Following Stroma’s widely published (2012, 2014 and 2015) study of tourism and water in Bali she was asked to give a seminar on the topic in Denpasar. Also addressing the very well attended seminar was the head of the Hotel and Restaurant association and the head of the water department. Stroma was asked to be deliberately provocative to stir action, to deal with the pending water crisis, among the stakeholders. Under the title of “Is Tourism Killing Babies?” she therefore presented the finding that despite being Indonesia’s second most prosperous province it has a higher prevalence of diarrhoea and deaths of toddlers and infants than the national average. It is estimated that 65% of Bali’s water is used by the tourism industry on an island with unstoppable development. Bali now has 77,500 hotel rooms – up from 40,000 in 2002. Poor women are worst affected by the crisis. Their hand dug wells have run dry; drinking water is sold but the price continues to rise beyond affordable levels for the poor; unregulated, cheaper, sources are of dubious quality and cause sickness and diarrhoea.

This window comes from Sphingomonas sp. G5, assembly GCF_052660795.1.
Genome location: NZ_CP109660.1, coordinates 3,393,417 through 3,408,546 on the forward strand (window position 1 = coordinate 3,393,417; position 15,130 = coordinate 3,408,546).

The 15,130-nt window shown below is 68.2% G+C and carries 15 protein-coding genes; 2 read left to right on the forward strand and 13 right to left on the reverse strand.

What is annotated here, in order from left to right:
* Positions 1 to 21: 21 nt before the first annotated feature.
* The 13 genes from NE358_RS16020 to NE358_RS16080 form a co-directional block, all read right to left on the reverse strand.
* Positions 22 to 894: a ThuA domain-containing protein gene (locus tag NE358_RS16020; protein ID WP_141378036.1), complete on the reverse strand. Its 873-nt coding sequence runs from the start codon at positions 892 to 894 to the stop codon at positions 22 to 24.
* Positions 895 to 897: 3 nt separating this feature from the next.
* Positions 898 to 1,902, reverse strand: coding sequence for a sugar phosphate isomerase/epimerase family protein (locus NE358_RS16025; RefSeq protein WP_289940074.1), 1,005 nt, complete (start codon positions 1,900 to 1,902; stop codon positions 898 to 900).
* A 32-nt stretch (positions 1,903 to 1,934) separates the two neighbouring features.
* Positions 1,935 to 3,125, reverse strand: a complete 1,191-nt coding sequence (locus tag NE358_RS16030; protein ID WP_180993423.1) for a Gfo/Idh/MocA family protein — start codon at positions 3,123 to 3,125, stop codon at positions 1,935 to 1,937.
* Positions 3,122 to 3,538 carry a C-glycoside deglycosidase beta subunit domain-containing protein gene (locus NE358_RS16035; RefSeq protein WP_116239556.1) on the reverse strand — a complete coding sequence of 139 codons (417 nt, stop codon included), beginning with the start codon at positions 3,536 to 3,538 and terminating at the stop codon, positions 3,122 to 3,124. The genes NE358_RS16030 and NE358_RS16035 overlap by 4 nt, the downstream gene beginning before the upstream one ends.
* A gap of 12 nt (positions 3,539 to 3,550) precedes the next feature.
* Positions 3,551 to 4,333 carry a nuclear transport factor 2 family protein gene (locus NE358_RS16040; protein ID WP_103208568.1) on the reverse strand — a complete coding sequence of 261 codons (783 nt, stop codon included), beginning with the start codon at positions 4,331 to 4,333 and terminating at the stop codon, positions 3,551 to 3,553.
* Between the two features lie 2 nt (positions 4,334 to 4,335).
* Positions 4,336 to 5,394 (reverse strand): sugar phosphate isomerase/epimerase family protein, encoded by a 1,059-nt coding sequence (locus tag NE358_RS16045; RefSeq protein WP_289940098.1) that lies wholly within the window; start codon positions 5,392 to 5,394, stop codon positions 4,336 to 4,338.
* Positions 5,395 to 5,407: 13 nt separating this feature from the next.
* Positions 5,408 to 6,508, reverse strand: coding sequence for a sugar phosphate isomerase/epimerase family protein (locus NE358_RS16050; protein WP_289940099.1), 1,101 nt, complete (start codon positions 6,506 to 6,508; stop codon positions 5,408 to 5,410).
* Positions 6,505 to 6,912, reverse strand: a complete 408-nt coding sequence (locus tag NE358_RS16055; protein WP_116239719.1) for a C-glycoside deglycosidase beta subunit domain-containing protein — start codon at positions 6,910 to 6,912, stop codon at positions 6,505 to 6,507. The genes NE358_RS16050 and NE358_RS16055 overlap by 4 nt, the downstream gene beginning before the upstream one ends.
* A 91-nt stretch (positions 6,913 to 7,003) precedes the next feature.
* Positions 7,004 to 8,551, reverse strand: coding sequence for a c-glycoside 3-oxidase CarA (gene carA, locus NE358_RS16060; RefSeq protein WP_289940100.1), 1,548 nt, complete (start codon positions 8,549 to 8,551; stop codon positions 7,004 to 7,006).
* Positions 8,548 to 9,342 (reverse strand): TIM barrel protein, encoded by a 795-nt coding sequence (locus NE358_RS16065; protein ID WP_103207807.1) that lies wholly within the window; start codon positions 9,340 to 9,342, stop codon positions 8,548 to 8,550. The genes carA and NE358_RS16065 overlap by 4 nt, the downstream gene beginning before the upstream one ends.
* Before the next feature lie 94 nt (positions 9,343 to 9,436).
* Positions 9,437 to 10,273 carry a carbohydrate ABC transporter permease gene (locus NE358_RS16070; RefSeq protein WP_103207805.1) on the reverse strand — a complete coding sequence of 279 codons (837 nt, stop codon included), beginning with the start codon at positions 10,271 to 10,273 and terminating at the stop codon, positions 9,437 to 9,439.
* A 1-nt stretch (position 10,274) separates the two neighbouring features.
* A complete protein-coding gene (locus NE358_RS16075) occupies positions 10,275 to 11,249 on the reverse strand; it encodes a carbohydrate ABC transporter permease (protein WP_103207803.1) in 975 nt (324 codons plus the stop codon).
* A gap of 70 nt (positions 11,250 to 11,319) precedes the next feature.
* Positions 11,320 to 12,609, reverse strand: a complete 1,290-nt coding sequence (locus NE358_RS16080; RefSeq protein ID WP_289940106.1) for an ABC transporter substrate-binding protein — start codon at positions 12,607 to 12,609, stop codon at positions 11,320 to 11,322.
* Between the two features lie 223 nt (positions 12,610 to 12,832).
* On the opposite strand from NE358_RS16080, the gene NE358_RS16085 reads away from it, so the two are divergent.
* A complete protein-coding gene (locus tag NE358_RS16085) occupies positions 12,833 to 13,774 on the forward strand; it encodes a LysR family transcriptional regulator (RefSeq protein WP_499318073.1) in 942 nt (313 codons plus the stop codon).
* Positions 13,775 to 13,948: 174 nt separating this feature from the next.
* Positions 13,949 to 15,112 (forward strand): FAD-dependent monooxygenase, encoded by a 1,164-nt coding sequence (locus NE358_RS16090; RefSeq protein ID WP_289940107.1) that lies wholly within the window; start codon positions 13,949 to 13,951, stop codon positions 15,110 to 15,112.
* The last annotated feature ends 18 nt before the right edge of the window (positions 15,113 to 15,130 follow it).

Stroma’s research and the seminar made headlines in four of the local newspapers the next day and two NGOs have begun working on the public education actions that were proposed. The IDEP foundation (http://www.idepfoundation.org) are calling on all Balinese civil, business, political and spiritual leadership, to take action in saving and protecting Bali’s freshwater. They aim to produce one newspaper article, and one TV broadcast a month and use street banners to get the message across. The charity I am an Angel (www.imanangel.org) has installed rainwater catchment and water pipes to the driest North East region and is producing a film about water conservation to be screened at this year’s international film festival.
Since this research Stroma’s work has focused on the specific gendered impacts of water shortages in tourist destinations. While each destination: Bali, Kerala, Costa Rica and Labuan Bajo have shown differences, in every case women have borne the brunt of the impacts, and in every case, other factors: economy, class, caste, nationality or race have compounded the problems for some groups of women. This intersectionality between gender and other aspects of our identity is an under-researched area in tourism studies.
Cole , S. and Browne, M. (2015) “Tourism and water inequality in Bali: A Social-Ecological Systems analysis”, Human Ecology – An Interdisciplinary Journal. DOI: 10.1007/s10745-015-9739-z
Cole , S. (2014) Tourism and water: from stakeholders to rights holders, and what tourism businesses need to do. Journal of Sustainable Tourism 22:1 p 89-106. http://www.tandfonline.com/doi/full/10.1080/09669582.2013.776062
Cole , S. (2012) A Political Ecology of Water Equity and Tourism. A Case Study from Bali. Annals of Tourism Research 39:2 pp 1221-1241. http://www.sciencedirect.com/science/journal/01607383/39/2